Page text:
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SWTOR Update 1.5 – A New Hope November 16, 2012

Posted by Wilhelm Arcturus in entertainment, Star Wars: The Old Republic.
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…our Free-to-Play option has arrived! For players who want to experience the dynamic world of Star Wars: The Old Republic without committing to a monthly fee, there is a truly viable option to experience all of the incredible content the game has to offer. Free-to-Play players can now play all eight classes up to level 50 without committing to a monthly fee.

We also now have our Cartel Market up and running so players can purchase unique items like the Gamorrean Axe or Cartel Packs that hold fantastic treasures such as the Kowakian Monkey Lizard and the Overlord’s Command Throne, in addition to allowing Free-to-Play folks the opportunity to purchase unlocks for Free-to-Play restrictions .

-From the Producer’s Letter for Game Update 1.5

So there it is, Star Wars: The Old Republic has now joined the rebellion against subscription-only MMOs.  They announced it back in August, but now the plan is in place.  They have turned off the subscription requirements computer and are going to let the economic force of free guide their path.

Free on their main page

This, along with their plan for regular content updates every six weeks (has anybody been tracking that?) is the plan to keep the game afloat.

I obviously have no real insight into the economics of the game, but the number floating around was “500K,” as in “the game needs 500K subscribers to be viable.”  And I find it difficult to believe that this move will give them the cash flow they are looking for.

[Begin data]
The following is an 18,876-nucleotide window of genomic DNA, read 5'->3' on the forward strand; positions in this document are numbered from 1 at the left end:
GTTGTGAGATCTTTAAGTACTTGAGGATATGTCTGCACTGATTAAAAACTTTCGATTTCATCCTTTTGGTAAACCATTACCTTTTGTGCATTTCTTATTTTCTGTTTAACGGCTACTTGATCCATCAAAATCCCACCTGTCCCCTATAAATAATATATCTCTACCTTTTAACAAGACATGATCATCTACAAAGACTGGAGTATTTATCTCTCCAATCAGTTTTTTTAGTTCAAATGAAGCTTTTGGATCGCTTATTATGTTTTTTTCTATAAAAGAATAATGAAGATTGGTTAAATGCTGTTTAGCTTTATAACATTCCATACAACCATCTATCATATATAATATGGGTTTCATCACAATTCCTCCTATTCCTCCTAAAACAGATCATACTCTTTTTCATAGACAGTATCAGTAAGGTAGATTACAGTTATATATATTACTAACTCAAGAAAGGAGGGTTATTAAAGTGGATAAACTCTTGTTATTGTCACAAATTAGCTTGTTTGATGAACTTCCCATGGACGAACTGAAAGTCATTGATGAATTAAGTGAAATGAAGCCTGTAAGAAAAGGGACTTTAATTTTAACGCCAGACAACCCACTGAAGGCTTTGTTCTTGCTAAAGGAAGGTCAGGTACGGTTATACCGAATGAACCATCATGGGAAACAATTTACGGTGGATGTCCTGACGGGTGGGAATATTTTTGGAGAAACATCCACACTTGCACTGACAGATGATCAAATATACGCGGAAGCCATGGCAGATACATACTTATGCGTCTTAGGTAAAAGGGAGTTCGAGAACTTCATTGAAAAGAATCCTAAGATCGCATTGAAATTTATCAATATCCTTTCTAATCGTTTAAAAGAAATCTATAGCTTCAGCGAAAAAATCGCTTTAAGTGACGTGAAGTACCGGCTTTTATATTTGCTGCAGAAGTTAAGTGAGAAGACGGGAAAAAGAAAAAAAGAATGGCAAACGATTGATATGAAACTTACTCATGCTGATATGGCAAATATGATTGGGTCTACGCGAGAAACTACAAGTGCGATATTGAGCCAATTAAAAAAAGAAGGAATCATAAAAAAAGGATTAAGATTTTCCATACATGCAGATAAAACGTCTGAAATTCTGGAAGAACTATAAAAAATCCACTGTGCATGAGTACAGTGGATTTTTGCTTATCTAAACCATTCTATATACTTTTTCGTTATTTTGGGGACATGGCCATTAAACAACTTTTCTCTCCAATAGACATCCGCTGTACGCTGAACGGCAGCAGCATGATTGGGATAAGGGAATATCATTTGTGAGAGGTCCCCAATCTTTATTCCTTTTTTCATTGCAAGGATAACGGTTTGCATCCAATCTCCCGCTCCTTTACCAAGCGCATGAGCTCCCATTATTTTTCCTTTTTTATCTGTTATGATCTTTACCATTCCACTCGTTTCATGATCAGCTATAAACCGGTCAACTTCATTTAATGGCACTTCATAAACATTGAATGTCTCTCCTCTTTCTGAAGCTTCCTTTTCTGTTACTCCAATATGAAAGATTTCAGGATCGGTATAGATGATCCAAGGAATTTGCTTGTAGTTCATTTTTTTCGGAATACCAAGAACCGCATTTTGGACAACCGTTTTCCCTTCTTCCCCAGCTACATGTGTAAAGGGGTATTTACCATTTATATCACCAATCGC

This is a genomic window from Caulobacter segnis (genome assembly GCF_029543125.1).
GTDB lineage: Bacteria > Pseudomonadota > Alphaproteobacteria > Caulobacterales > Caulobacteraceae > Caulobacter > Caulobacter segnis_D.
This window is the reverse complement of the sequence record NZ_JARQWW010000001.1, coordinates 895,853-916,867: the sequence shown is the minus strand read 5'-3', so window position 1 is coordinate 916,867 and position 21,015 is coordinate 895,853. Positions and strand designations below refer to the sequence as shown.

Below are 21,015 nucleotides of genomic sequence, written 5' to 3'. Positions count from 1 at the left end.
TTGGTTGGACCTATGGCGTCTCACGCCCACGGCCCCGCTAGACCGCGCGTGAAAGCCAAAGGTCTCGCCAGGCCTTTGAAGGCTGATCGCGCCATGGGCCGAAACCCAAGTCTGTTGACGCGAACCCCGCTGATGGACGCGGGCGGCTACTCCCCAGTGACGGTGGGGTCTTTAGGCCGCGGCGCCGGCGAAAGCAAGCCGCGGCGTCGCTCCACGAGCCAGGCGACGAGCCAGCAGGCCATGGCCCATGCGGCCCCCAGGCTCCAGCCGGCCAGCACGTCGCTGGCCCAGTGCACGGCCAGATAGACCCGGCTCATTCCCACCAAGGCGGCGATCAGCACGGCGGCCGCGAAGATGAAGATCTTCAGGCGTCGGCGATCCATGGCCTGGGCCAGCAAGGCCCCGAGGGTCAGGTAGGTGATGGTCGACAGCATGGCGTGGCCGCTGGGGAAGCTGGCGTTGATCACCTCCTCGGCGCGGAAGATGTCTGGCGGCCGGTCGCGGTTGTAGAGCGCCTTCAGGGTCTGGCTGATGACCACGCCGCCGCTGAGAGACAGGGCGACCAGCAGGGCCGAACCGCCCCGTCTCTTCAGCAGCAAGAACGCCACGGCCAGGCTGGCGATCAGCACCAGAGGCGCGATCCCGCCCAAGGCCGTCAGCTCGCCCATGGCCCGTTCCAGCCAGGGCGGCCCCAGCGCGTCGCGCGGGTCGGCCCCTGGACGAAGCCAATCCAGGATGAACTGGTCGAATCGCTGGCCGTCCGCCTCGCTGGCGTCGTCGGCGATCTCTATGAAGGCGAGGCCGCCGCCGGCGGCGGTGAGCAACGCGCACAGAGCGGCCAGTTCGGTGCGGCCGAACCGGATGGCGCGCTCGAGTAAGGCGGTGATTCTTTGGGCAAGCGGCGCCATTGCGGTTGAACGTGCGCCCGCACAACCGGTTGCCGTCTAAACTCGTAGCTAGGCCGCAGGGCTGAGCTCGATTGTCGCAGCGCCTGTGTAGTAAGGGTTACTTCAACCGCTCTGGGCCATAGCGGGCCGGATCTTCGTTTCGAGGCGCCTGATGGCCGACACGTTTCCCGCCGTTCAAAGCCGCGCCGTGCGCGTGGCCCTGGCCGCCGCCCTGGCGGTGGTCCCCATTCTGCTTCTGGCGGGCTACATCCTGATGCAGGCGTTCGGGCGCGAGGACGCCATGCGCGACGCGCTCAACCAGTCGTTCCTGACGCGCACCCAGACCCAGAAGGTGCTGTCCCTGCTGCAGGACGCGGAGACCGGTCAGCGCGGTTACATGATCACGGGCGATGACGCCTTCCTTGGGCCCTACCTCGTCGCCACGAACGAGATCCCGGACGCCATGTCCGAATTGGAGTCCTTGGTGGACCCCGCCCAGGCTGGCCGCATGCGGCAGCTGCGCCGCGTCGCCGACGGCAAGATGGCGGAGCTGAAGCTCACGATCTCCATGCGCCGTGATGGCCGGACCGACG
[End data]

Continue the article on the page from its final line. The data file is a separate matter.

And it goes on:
Of course, I remain dubious of free to play in general, so you have to take what I say on the subject with that in mind.

While I like the idea of not having a subscription running for games I may only play occasionally, what the conversion does to games,  how the economic model forces them to throw some garish new shiny things in your face every other week, does not endear the model to me.  It tends to drive me away.

Anyway, we shall see what the future holds for SWTOR in the free to play galaxy.  Will it be a new hope, or just a false hope?

Certainly, less likely scenarios have come to pass in the Star Wars universe.

Comments»

1. NoAstronomer - November 16, 2012

Nice title.

I expect SWTOR will tick along, maybe pull some financial trick to restructure the debt-load. Who knows maybe one day I’ll even unwrap the copy I got for christmas last year. After all it’s not a *bad* game.

Mike.

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2. pkudude99 - November 16, 2012

Now that it’s F2P I’ll probably log in from time to time. . .or I would if my authenticator hadn’t gone missing. I know exactly where it was in late August, but then I put it away and my wife went on a cleaning jag and the drawer it was in got “reorganized” and. . . . . . tbh, I cba to to call their customer support to remove it from the account, so. . . . . I guess I won’t ever log in to SWTOR again. Unless the fob turns up again. Then perhaps.

But if that ambivalence doesn’t tell you that the game was a nice diversion, but not really that compelling a gameplay experience to me, then I don’t know what will.

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3. Wilhelm Arcturus - November 16, 2012